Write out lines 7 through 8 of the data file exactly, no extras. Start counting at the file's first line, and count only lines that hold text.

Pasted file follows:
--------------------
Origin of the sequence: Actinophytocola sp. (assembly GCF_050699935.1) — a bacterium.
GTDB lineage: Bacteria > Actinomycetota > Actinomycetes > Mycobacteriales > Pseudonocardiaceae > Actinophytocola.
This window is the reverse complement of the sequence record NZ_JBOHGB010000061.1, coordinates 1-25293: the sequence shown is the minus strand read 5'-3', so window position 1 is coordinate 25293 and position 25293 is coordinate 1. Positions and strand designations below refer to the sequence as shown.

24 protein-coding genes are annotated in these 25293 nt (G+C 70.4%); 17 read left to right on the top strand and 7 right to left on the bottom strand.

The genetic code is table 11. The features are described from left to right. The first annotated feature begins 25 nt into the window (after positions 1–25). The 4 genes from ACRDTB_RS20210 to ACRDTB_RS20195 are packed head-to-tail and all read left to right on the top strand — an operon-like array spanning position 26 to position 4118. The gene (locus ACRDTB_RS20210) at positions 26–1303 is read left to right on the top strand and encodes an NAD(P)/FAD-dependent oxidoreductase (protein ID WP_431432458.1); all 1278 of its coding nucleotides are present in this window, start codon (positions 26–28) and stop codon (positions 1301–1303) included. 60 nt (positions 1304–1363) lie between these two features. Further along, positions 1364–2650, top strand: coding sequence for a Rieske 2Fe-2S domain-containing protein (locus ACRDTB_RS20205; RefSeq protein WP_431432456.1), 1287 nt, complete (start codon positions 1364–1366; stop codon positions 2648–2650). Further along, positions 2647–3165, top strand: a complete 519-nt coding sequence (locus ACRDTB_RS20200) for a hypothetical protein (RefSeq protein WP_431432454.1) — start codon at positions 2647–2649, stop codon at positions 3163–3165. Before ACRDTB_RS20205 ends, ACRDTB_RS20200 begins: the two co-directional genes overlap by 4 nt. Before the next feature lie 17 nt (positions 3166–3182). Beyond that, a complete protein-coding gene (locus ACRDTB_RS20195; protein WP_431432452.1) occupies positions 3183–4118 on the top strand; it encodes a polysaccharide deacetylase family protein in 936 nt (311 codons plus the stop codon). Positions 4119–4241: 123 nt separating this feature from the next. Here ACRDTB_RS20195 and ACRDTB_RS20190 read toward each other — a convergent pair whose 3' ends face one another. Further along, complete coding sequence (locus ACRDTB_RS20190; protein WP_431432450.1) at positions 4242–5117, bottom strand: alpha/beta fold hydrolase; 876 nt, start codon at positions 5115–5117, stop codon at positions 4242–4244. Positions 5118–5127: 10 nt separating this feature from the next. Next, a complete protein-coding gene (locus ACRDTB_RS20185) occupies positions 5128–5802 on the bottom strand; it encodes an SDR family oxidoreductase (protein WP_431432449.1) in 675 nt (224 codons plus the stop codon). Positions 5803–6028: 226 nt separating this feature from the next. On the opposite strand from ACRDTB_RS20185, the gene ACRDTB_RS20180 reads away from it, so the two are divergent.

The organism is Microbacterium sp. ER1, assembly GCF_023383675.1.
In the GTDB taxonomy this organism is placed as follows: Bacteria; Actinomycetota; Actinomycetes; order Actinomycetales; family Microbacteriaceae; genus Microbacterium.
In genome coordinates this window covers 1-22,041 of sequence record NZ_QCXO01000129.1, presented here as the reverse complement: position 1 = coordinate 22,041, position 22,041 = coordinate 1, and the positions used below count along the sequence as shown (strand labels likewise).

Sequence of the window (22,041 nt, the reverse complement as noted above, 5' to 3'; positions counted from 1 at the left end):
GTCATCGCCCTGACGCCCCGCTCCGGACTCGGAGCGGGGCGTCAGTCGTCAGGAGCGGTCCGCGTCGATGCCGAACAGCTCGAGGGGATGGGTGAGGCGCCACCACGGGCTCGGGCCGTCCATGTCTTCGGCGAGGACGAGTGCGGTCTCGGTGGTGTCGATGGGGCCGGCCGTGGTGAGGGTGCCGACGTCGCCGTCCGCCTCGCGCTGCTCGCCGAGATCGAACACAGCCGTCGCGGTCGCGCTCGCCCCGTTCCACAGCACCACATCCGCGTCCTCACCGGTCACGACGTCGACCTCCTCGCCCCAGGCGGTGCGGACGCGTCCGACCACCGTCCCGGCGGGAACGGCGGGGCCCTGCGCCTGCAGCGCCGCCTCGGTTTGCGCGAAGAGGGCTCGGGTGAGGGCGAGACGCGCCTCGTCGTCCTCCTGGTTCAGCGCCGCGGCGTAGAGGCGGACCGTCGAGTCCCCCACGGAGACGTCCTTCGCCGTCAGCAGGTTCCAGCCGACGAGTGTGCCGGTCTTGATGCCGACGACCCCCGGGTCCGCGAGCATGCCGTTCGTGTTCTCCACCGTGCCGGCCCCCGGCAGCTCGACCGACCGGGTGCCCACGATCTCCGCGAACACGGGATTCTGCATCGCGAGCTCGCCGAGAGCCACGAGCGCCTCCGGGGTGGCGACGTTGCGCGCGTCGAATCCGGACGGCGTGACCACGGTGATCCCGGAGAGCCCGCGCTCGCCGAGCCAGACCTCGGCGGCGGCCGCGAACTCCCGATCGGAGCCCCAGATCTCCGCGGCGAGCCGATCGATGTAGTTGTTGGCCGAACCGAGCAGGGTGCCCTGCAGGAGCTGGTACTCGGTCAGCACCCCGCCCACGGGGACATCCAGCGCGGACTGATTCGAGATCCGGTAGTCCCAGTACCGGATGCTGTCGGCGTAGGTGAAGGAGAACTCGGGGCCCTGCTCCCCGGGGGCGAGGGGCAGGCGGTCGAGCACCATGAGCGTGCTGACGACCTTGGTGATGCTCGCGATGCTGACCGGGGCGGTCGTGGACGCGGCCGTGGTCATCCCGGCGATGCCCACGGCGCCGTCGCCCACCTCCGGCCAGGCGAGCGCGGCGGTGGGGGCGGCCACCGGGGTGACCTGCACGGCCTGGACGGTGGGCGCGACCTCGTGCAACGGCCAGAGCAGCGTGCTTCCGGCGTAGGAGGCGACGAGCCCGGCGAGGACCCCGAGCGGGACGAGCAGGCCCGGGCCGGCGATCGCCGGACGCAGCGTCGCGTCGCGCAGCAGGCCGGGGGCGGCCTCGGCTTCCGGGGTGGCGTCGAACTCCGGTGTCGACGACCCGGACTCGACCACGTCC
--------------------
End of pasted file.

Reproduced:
In the GTDB taxonomy this organism is placed as follows: Bacteria; Actinomycetota; Actinomycetes; order Actinomycetales; family Microbacteriaceae; genus Microbacterium.
In genome coordinates this window covers 1-22,041 of sequence record NZ_QCXO01000129.1, presented here as the reverse complement: position 1 = coordinate 22,041, position 22,041 = coordinate 1, and the positions used below count along the sequence as shown (strand labels likewise).